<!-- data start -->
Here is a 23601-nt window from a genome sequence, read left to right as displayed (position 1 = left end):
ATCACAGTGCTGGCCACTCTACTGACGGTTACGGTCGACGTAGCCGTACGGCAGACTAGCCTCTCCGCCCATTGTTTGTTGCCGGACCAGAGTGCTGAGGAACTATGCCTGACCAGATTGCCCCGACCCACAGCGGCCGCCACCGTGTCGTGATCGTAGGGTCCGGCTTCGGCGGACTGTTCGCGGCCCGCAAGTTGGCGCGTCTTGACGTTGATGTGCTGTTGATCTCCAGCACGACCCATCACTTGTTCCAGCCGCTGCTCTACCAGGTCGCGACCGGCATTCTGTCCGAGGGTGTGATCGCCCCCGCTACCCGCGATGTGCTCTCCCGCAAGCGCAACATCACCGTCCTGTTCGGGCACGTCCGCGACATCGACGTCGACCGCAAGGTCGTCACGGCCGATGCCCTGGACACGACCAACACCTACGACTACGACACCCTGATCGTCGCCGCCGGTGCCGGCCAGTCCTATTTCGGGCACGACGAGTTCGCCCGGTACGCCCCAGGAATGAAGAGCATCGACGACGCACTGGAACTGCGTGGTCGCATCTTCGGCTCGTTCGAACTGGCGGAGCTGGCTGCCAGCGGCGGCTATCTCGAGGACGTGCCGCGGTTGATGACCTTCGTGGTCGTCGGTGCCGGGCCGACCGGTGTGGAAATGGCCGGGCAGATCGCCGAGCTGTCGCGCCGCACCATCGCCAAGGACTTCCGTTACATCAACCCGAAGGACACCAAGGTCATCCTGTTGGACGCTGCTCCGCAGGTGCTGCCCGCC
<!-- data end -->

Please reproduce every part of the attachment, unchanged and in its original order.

Here is a 23601-nt window from a genome sequence, read left to right as displayed (position 1 = left end):
ATCACAGTGCTGGCCACTCTACTGACGGTTACGGTCGACGTAGCCGTACGGCAGACTAGCCTCTCCGCCCATTGTTTGTTGCCGGACCAGAGTGCTGAGGAACTATGCCTGACCAGATTGCCCCGACCCACAGCGGCCGCCACCGTGTCGTGATCGTAGGGTCCGGCTTCGGCGGACTGTTCGCGGCCCGCAAGTTGGCGCGTCTTGACGTTGATGTGCTGTTGATCTCCAGCACGACCCATCACTTGTTCCAGCCGCTGCTCTACCAGGTCGCGACCGGCATTCTGTCCGAGGGTGTGATCGCCCCCGCTACCCGCGATGTGCTCTCCCGCAAGCGCAACATCACCGTCCTGTTCGGGCACGTCCGCGACATCGACGTCGACCGCAAGGTCGTCACGGCCGATGCCCTGGACACGACCAACACCTACGACTACGACACCCTGATCGTCGCCGCCGGTGCCGGCCAGTCCTATTTCGGGCACGACGAGTTCGCCCGGTACGCCCCAGGAATGAAGAGCATCGACGACGCACTGGAACTGCGTGGTCGCATCTTCGGCTCGTTCGAACTGGCGGAGCTGGCTGCCAGCGGCGGCTATCTCGAGGACGTGCCGCGGTTGATGACCTTCGTGGTCGTCGGTGCCGGGCCGACCGGTGTGGAAATGGCCGGGCAGATCGCCGAGCTGTCGCGCCGCACCATCGCCAAGGACTTCCGTTACATCAACCCGAAGGACACCAAGGTCATCCTGTTGGACGCTGCTCCGCAGGTGCTGCCCGCC